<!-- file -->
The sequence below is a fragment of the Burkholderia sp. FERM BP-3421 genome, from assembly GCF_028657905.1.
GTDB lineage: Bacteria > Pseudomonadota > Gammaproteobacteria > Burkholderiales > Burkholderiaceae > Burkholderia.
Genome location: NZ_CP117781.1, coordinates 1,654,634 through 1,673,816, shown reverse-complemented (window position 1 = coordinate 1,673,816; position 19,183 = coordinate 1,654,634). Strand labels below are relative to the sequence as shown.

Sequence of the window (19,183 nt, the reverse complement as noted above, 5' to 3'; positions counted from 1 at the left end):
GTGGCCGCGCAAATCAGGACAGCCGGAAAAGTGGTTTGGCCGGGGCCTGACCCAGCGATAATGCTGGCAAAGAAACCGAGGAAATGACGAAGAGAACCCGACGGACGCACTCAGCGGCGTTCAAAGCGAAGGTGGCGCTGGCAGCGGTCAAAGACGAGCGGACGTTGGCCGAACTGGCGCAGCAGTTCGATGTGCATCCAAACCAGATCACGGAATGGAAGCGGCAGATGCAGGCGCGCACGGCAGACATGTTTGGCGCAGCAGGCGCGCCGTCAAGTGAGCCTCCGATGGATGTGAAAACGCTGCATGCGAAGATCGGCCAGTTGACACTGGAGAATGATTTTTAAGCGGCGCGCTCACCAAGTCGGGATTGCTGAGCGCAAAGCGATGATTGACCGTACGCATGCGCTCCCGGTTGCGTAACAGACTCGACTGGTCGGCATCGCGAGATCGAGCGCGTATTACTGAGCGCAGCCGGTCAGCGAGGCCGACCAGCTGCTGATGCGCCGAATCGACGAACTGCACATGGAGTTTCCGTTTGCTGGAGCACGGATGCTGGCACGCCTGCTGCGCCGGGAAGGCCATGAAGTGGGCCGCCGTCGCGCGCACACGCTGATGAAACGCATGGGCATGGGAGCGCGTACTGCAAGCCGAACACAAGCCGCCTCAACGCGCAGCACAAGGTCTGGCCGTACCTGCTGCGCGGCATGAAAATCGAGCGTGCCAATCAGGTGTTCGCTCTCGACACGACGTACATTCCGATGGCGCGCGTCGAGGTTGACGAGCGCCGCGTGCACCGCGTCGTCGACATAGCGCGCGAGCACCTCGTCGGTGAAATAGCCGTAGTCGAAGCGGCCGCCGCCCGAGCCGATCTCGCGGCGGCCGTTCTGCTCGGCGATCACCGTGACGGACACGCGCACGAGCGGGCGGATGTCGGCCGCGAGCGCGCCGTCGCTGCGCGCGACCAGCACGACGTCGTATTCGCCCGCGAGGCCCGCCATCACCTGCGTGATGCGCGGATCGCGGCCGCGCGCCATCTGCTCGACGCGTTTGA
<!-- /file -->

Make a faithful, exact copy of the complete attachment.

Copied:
The sequence below is a fragment of the Burkholderia sp. FERM BP-3421 genome, from assembly GCF_028657905.1.
GTDB lineage: Bacteria > Pseudomonadota > Gammaproteobacteria > Burkholderiales > Burkholderiaceae > Burkholderia.
Genome location: NZ_CP117781.1, coordinates 1,654,634 through 1,673,816, shown reverse-complemented (window position 1 = coordinate 1,673,816; position 19,183 = coordinate 1,654,634). Strand labels below are relative to the sequence as shown.

Sequence of the window (19,183 nt, the reverse complement as noted above, 5' to 3'; positions counted from 1 at the left end):
GTGGCCGCGCAAATCAGGACAGCCGGAAAAGTGGTTTGGCCGGGGCCTGACCCAGCGATAATGCTGGCAAAGAAACCGAGGAAATGACGAAGAGAACCCGACGGACGCACTCAGCGGCGTTCAAAGCGAAGGTGGCGCTGGCAGCGGTCAAAGACGAGCGGACGTTGGCCGAACTGGCGCAGCAGTTCGATGTGCATCCAAACCAGATCACGGAATGGAAGCGGCAGATGCAGGCGCGCACGGCAGACATGTTTGGCGCAGCAGGCGCGCCGTCAAGTGAGCCTCCGATGGATGTGAAAACGCTGCATGCGAAGATCGGCCAGTTGACACTGGAGAATGATTTTTAAGCGGCGCGCTCACCAAGTCGGGATTGCTGAGCGCAAAGCGATGATTGACCGTACGCATGCGCTCCCGGTTGCGTAACAGACTCGACTGGTCGGCATCGCGAGATCGAGCGCGTATTACTGAGCGCAGCCGGTCAGCGAGGCCGACCAGCTGCTGATGCGCCGAATCGACGAACTGCACATGGAGTTTCCGTTTGCTGGAGCACGGATGCTGGCACGCCTGCTGCGCCGGGAAGGCCATGAAGTGGGCCGCCGTCGCGCGCACACGCTGATGAAACGCATGGGCATGGGAGCGCGTACTGCAAGCCGAACACAAGCCGCCTCAACGCGCAGCACAAGGTCTGGCCGTACCTGCTGCGCGGCATGAAAATCGAGCGTGCCAATCAGGTGTTCGCTCTCGACACGACGTACATTCCGATGGCGCGCGTCGAGGTTGACGAGCGCCGCGTGCACCGCGTCGTCGACATAGCGCGCGAGCACCTCGTCGGTGAAATAGCCGTAGTCGAAGCGGCCGCCGCCCGAGCCGATCTCGCGGCGGCCGTTCTGCTCGGCGATCACCGTGACGGACACGCGCACGAGCGGGCGGATGTCGGCCGCGAGCGCGCCGTCGCTGCGCGCGACCAGCACGACGTCGTATTCGCCCGCGAGGCCCGCCATCACCTGCGTGATGCGCGGATCGCGGCCGCGCGCCATCTGCTCGACGCGTTTGA